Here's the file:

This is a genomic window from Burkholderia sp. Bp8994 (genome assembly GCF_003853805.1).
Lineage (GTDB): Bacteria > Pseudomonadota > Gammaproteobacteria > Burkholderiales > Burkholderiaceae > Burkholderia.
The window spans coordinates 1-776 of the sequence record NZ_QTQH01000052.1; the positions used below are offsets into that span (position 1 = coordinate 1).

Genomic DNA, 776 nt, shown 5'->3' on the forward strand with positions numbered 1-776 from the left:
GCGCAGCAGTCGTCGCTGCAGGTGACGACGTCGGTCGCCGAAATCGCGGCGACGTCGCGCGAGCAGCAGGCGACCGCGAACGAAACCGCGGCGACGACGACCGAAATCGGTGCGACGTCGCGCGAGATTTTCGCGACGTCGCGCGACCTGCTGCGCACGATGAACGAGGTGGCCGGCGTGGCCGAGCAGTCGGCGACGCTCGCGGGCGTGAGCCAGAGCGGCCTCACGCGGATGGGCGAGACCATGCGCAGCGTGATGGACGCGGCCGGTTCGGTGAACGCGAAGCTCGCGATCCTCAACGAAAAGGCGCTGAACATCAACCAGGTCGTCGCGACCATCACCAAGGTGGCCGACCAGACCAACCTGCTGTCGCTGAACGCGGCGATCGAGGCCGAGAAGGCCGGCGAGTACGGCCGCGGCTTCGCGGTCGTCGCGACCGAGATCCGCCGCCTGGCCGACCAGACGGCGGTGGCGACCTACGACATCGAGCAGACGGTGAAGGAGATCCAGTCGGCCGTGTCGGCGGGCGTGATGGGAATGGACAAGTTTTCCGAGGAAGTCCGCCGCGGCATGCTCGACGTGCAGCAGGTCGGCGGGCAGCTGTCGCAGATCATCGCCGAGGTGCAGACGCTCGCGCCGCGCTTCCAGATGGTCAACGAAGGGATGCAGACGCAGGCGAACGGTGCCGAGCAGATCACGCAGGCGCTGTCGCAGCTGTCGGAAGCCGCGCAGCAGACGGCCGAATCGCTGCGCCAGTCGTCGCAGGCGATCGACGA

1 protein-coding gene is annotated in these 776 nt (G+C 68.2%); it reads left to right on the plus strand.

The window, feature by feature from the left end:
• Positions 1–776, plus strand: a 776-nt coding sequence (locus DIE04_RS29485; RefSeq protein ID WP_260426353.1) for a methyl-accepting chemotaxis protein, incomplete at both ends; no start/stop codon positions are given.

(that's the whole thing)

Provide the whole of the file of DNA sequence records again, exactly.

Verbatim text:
This is a genomic window from Burkholderia sp. Bp8994 (genome assembly GCF_003853805.1).
Lineage (GTDB): Bacteria > Pseudomonadota > Gammaproteobacteria > Burkholderiales > Burkholderiaceae > Burkholderia.
The window spans coordinates 1-776 of the sequence record NZ_QTQH01000052.1; the positions used below are offsets into that span (position 1 = coordinate 1).

Genomic DNA, 776 nt, shown 5'->3' on the forward strand with positions numbered 1-776 from the left:
GCGCAGCAGTCGTCGCTGCAGGTGACGACGTCGGTCGCCGAAATCGCGGCGACGTCGCGCGAGCAGCAGGCGACCGCGAACGAAACCGCGGCGACGACGACCGAAATCGGTGCGACGTCGCGCGAGATTTTCGCGACGTCGCGCGACCTGCTGCGCACGATGAACGAGGTGGCCGGCGTGGCCGAGCAGTCGGCGACGCTCGCGGGCGTGAGCCAGAGCGGCCTCACGCGGATGGGCGAGACCATGCGCAGCGTGATGGACGCGGCCGGTTCGGTGAACGCGAAGCTCGCGATCCTCAACGAAAAGGCGCTGAACATCAACCAGGTCGTCGCGACCATCACCAAGGTGGCCGACCAGACCAACCTGCTGTCGCTGAACGCGGCGATCGAGGCCGAGAAGGCCGGCGAGTACGGCCGCGGCTTCGCGGTCGTCGCGACCGAGATCCGCCGCCTGGCCGACCAGACGGCGGTGGCGACCTACGACATCGAGCAGACGGTGAAGGAGATCCAGTCGGCCGTGTCGGCGGGCGTGATGGGAATGGACAAGTTTTCCGAGGAAGTCCGCCGCGGCATGCTCGACGTGCAGCAGGTCGGCGGGCAGCTGTCGCAGATCATCGCCGAGGTGCAGACGCTCGCGCCGCGCTTCCAGATGGTCAACGAAGGGATGCAGACGCAGGCGAACGGTGCCGAGCAGATCACGCAGGCGCTGTCGCAGCTGTCGGAAGCCGCGCAGCAGACGGCCGAATCGCTGCGCCAGTCGTCGCAGGCGATCGACGA

1 protein-coding gene is annotated in these 776 nt (G+C 68.2%); it reads left to right on the plus strand.

The window, feature by feature from the left end:
• Positions 1–776, plus strand: a 776-nt coding sequence (locus DIE04_RS29485; RefSeq protein ID WP_260426353.1) for a methyl-accepting chemotaxis protein, incomplete at both ends; no start/stop codon positions are given.